Arguments in favor of the Sony Alpha SLT-A77 II:
- More detail: Has more megapixels (24 vs 6MP), which boosts linear resolution by 100%.
- Broader imaging potential: Can capture not only stills but also 1080/60p video.
- More framing info: Has an electronic viewfinder that displays shooting data.
- More complete view: Has a viewfinder with a larger field of view (100% vs 95%).
- Larger viewfinder image: Features a viewfinder with a higher magnification (0.73x vs 0.53x).
- Larger screen: Has a bigger rear LCD (3.0" vs 1.8") for image review and settings control.
- More detailed LCD: Has a higher resolution rear screen (1229k vs 118k dots).
- More flexible LCD: Has a full-flex screen for odd-angle shots in portrait or landscape orientation.
- More selfie-friendly: Has an articulated screen that can be turned to be front-facing.
- Faster shutter: Has higher mechanical shutter speed (1/8000s vs 1/4000s) to freeze action.
- Faster burst: Shoots at higher frequency (12 vs 3 flaps/sec) to capture the decisive moment.
- More compact: Is smaller (143x104mm vs 144x116mm) and will fit more readily into a bag.
- Less heavy: Has a lower weight (by 133g or 17 percent) and is thus easier to take along.
- Longer lasting: Gets more shots (480 versus 370) out of a single battery charge.
- Better sealing: Is splash and dust sealed for shooting in inclement weather conditions.
- Sharper images: Has stabilization technology built-in to reduce the impact of hand-shake.
- Faster data transfer: Supports a more advanced USB protocol (2.0 vs 1.1).
- Easier file upload: Has wifi built in for automatic backup or image transfer to the web.
- Easier device pairing: Supports NFC for fast wireless image transfer over short distances.
- Better studio light control: Has a PC Sync socket to connect to professional strobe lights.
- More affordable: Was introduced into a lower priced category (40 percent cheaper at launch).
- More modern: Reflects 12 years and 2 months of technical progress since the D100 launch.
If the count of relative strengths (bullet points above) is taken as a measure, the A77 II is the clear winner of the contest (22 : 2 points). However, the relevance of individual strengths will vary across photographers, so that you might want to apply your own weighing scheme to the summary points when reflecting and deciding on a new camera. A professional wedding photographer will view the differences between cameras in a way that diverges from the perspective of a travel photog, and a person interested in cityscapes has distinct needs from a macro shooter. Hence, the decision which camera is best and worth buying is often a very personal one.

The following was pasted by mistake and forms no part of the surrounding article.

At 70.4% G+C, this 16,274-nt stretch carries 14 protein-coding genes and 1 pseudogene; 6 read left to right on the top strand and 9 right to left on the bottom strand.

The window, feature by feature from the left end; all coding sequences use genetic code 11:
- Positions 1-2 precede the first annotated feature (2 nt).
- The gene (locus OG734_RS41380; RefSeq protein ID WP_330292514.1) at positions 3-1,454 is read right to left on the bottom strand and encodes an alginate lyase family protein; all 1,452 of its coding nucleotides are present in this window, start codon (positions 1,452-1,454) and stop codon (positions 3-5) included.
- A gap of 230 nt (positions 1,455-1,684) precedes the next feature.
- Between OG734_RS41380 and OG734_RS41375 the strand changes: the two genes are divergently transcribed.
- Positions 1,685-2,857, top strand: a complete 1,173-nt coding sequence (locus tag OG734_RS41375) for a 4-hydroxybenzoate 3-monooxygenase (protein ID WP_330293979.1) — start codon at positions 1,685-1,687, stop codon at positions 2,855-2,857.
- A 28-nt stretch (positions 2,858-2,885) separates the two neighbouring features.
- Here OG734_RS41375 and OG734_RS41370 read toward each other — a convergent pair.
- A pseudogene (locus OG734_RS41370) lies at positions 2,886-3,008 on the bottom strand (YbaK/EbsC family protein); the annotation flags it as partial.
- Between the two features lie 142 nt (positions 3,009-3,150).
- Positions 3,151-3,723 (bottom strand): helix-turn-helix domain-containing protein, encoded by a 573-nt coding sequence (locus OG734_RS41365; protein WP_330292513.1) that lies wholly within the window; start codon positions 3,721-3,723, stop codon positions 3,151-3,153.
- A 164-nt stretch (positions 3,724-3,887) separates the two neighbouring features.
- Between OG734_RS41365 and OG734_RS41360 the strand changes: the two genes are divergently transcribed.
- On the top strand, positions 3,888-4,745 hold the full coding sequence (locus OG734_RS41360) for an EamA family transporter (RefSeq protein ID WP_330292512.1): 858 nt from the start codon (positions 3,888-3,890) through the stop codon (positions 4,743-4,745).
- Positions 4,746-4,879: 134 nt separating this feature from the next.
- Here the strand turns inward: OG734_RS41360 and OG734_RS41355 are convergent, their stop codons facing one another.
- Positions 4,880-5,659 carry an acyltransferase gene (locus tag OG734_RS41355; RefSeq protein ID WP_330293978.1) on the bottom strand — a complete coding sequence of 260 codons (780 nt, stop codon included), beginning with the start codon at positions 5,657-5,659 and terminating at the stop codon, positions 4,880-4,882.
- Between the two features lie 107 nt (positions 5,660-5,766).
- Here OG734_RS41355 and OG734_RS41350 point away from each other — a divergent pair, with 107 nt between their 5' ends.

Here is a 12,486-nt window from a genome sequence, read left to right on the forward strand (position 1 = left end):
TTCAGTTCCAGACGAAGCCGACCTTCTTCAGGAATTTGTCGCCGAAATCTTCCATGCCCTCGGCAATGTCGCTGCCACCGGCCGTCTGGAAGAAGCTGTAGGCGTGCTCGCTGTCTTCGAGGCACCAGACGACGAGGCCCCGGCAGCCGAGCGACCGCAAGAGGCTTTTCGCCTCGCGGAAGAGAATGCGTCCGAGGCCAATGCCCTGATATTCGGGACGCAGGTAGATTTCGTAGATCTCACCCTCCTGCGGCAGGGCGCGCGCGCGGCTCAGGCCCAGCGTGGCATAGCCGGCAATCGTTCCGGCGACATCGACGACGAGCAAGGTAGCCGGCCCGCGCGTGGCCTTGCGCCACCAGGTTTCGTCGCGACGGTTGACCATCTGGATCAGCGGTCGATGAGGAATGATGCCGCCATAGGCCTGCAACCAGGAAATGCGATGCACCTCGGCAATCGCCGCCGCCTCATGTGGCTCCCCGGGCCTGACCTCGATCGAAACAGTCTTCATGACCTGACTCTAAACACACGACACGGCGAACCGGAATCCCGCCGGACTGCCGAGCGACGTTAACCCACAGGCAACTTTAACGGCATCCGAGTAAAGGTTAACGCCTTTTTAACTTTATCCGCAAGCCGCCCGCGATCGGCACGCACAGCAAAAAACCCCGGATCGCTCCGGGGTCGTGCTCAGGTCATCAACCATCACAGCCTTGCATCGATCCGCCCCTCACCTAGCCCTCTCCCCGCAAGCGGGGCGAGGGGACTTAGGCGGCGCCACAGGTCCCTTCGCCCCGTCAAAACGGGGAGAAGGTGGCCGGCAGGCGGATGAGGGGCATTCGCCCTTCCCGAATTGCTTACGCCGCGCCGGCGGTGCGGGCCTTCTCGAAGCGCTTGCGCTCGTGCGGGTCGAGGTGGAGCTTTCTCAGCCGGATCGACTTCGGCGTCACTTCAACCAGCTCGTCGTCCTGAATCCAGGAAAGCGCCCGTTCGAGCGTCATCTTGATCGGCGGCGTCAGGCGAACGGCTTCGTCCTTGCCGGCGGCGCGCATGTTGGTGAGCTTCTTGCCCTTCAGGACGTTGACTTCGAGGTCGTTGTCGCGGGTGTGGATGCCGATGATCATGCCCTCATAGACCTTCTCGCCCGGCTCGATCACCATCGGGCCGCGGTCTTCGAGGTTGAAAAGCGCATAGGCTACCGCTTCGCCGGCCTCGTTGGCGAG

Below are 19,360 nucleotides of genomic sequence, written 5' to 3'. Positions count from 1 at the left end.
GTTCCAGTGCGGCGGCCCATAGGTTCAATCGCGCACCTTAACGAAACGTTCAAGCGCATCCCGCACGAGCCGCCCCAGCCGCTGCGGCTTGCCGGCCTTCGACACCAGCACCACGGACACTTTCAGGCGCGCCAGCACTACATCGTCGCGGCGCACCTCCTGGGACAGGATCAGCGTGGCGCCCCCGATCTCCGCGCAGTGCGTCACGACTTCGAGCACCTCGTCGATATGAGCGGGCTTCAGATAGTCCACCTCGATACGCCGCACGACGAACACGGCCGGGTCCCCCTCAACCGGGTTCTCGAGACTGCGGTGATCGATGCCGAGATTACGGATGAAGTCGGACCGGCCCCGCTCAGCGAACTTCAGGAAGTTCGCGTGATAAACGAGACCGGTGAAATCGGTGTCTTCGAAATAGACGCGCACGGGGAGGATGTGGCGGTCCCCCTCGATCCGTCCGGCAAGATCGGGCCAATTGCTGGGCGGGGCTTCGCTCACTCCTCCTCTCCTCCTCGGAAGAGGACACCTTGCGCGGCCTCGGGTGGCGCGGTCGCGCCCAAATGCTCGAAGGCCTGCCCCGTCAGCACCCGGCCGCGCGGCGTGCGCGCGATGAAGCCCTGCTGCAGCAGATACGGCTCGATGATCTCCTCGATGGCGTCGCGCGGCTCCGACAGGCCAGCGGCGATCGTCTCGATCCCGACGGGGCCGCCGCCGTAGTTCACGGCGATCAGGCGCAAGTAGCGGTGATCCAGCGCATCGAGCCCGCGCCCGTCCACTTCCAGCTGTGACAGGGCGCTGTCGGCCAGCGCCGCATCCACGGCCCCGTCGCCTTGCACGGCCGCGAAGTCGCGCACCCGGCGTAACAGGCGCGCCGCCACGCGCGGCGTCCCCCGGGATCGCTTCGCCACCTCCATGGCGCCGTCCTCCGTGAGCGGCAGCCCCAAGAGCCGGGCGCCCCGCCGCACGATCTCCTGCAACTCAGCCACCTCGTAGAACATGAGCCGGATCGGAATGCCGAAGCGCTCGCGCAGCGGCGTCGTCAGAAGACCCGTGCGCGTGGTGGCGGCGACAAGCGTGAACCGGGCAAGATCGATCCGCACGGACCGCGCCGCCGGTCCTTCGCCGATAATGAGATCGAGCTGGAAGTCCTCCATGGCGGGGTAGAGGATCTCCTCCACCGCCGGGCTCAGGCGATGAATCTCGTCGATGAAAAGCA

How about other alternatives? Do the specifications of the Nikon D100 and the Sony A77 II place the cameras among the top in their class? Find out in the latest Best DSLR Camera listing whether the two cameras rank among the cream of the crop.
In any case, while the comparison of the spec-sheets of cameras can offer a general idea of their imaging potential, it remains incomplete and does no justice, for example, to the way the D100 or the A77 II perform in practice. At times, user reviews, such as those published at amazon, address these issues in a useful manner, but such feedback is on many occasions incomplete, inconsistent, and unreliable.
This is why expert reviews are important. The adjacent summary-table relays the overall verdicts of several of the most popular camera review sites (amateurphotographer [AP], cameralabs [CL], digitalcameraworld [DCW], dpreview [DPR], ephotozine [EPZ], photographyblog [PB]). As can be seen, the professional reviewers agree in many cases on the quality of different cameras, but sometimes their assessments diverge, reinforcing the earlier point that a camera decision is often a very personal choice.
|1.||Nikon D100||..||..||..||+ +||o||..||Feb 2002||1,999||ebay.com|
|2.||Sony A77 II||4/5||..||..||80/100||4.5/5||5/5||May 2014||1,199||ebay.com|
|3.||Canon 10D||..||..||..||+ +||..||..||Feb 2003||1,999||ebay.com|
|4.||Nikon D7200||4/5||+ +||..||84/100||4.5/5||4.5/5||Mar 2015||1,199||ebay.com|
|5.||Nikon D7100||5/5||+ +||..||85/100||4.5/5||4.5/5||Feb 2013||1,199||ebay.com|
|6.||Nikon D90||..||+ +||..||+ +||4/5||4.5/5||Aug 2008||1,299||ebay.com|
|7.||Nikon D300||..||+ +||..||+ +||5/5||4.5/5||Aug 2007||1,799||ebay.com|
|8.||Nikon D40||..||81/100||..||+ +||o||4.5/5||Nov 2006||499||ebay.com|